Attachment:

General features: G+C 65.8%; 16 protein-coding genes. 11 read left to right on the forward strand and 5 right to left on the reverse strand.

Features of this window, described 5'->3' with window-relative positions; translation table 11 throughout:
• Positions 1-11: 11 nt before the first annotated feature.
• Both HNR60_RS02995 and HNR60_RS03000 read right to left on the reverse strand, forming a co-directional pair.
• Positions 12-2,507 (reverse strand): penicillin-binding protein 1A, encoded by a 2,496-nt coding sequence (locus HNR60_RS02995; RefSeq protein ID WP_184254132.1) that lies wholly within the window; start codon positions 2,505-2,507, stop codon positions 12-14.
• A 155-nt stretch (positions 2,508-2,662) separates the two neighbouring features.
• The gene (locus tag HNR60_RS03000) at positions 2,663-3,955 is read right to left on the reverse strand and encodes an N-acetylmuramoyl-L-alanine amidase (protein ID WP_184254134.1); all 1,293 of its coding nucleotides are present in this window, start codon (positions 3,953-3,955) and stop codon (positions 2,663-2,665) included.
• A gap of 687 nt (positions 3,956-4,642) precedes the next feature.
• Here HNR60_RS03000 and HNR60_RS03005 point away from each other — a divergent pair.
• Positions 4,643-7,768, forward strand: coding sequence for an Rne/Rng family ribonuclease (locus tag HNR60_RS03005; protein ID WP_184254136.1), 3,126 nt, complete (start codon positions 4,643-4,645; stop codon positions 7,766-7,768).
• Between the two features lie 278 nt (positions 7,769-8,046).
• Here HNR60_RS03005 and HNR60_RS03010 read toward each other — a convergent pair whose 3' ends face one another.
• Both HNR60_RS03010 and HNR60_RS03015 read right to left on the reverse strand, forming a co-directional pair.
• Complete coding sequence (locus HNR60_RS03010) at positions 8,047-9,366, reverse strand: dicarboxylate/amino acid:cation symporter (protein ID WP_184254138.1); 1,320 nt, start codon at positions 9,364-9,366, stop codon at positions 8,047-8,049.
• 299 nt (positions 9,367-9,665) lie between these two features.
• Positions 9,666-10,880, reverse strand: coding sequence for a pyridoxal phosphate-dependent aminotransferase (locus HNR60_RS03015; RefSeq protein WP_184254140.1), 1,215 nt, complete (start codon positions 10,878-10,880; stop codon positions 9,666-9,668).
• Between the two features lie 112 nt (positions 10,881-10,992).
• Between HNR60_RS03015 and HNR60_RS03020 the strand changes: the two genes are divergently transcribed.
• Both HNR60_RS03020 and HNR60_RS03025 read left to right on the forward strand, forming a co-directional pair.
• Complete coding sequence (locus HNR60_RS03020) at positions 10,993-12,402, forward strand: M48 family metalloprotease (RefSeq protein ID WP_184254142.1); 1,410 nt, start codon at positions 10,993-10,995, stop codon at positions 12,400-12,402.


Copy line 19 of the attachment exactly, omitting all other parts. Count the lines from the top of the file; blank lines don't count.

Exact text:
• Both HNR60_RS03020 and HNR60_RS03025 read left to right on the forward strand, forming a co-directional pair.